If NaNoWriMo Was a Fitness Challenge
Writing a novel is arguably one of the most gruelling of endurance sports. We write and write and write, only to scrap what we wrote and write it, again and again. We want to ensure that the message is accurate to our vision, the characters live up to their challenges, the story engages the reader, and so much more.
As a writer, going on such an intense/exhausting/exhilarating/inspiring (choose your adjective) journey, it’s important to remember to take care of yourself. After all, you’re wearing all the hats on this project.
If you’re not there to do the work, no one else will pick it up for you. So, here’s a little friendly advice about how I take care of myself during NaNoWriMo!
Writing as a workout!
I like to pretend that NaNoWriMo is a fitness challenge instead of a writing challenge.
If I were participating in a workout challenge, I’d need to make a special point of caring for myself, mind, body, and spirit, to keep from losing ground. Some things I’d make sure to do:
Vary my workouts
It can exhaust the muscles to work out heavily every single day. I usually do about 3-4 heavy days (1+ hours of training, or in this case, writing), 1-2 lighter days (30 minutes to 1 hour), and 1 day of complete rest.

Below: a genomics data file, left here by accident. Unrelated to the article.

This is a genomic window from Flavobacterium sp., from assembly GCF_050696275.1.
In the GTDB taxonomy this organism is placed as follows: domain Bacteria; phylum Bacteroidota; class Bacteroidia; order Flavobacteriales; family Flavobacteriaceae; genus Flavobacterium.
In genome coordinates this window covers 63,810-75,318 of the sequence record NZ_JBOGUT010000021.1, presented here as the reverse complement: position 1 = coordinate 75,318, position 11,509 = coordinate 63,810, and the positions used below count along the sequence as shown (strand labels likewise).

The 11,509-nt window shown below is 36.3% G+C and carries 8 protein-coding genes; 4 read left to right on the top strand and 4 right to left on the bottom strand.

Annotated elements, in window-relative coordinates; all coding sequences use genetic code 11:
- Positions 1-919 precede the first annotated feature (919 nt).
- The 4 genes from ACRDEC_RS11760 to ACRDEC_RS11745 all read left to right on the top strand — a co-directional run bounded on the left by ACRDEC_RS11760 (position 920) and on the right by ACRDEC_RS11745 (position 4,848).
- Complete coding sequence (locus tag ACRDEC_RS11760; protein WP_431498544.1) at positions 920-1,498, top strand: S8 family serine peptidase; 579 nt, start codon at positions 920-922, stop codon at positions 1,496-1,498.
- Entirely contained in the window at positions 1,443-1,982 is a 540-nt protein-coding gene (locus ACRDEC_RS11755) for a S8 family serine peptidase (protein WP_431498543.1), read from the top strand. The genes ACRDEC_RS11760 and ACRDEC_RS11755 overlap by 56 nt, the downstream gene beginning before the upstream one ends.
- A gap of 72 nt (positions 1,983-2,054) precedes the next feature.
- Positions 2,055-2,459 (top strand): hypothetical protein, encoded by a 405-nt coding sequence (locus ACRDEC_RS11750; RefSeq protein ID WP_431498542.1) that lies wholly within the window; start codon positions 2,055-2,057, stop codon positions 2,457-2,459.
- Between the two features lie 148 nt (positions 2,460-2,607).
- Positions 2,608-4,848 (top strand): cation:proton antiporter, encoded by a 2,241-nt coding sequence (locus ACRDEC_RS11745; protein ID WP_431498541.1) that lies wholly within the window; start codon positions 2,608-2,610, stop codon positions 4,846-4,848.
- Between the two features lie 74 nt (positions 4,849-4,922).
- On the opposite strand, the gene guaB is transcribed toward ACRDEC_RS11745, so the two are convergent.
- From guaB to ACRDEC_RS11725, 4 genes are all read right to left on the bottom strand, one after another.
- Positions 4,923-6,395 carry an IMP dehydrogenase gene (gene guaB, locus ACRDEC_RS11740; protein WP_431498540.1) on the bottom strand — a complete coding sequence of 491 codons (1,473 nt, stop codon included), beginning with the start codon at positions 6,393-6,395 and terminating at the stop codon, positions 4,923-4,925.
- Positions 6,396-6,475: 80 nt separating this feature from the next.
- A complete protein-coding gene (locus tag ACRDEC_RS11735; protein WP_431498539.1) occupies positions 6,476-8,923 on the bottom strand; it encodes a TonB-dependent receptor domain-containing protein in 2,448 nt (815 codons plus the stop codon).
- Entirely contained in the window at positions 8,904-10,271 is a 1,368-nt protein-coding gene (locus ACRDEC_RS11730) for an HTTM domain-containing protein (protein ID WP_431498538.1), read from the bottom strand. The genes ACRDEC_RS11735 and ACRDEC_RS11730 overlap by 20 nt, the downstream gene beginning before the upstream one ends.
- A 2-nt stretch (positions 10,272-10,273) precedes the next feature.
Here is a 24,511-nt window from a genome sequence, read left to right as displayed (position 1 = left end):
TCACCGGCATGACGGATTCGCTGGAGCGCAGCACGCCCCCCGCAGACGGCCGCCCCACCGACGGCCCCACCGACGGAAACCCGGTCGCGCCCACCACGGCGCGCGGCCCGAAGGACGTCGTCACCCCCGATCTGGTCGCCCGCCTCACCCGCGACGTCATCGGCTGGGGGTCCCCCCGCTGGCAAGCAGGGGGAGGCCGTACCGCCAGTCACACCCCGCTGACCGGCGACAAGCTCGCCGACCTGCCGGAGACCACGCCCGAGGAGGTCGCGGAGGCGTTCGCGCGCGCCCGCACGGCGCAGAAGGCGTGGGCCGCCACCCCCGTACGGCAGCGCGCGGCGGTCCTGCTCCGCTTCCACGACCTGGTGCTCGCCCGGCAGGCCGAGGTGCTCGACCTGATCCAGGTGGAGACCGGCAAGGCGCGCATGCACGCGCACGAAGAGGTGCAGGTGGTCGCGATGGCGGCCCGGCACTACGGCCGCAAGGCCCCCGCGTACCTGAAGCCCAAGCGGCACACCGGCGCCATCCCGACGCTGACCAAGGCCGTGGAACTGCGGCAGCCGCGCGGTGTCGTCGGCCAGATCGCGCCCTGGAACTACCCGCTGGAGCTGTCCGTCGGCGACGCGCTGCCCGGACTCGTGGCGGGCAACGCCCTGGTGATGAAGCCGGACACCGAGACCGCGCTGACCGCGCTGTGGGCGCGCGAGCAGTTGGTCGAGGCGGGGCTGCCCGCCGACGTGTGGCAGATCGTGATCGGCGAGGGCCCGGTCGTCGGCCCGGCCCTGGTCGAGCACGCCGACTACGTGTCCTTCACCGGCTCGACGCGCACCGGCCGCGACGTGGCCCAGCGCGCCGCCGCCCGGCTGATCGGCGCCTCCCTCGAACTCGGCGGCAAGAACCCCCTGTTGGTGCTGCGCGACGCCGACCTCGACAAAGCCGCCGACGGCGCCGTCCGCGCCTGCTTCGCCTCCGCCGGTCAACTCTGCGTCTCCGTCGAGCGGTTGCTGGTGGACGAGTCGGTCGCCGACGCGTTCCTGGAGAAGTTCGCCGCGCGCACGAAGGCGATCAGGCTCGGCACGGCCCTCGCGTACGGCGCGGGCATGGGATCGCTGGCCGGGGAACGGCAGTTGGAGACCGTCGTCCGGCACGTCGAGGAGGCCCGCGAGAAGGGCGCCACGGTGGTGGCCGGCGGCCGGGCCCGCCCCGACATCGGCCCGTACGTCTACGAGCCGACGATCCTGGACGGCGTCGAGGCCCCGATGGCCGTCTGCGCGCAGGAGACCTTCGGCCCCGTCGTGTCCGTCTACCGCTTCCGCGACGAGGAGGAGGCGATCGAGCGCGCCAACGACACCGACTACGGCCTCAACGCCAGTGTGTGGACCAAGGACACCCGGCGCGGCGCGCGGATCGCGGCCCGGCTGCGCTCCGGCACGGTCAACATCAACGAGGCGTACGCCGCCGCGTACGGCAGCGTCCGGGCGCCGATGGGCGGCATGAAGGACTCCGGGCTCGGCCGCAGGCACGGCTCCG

When you’re working out, you need to eat right and drink plenty of fluids to fuel your body.
All the strenuous activity you’re engaging in will take its toll. The same is true of writing. When you’re feeling stuck, it can help to read pieces of writing that inspire you, with your favourite beverage on hand.
Whenever I’m feeling uninspired, or my writing reads flat to me, I like to settle in with a cup of tea and read a novel that originally inspired me to want to write (for me, that novel is Outlander).
Because November is so short, it may not be possible to rest completely for a whole day, but it can help to give yourself the occasional day where you allow yourself to rest your mind and forgive yourself for not performing at the top of your game.
But, this doesn’t mean that you should turn on Netflix and simply give up; one of the keys to taking a “rest day” is that you still do something.
Do you ever think about NaNoWriMo as a fitness-related activity?
Sometimes just the metaphor of considering it to be a “race” helps me stay focused on the goal. Writing a novel is hard work, and November is an opportunity to do some of that hard work with the support of a great community of writers who are doing the same work.
What are some ways you like to think about NaNoWriMo as a means of helping you get to the end?
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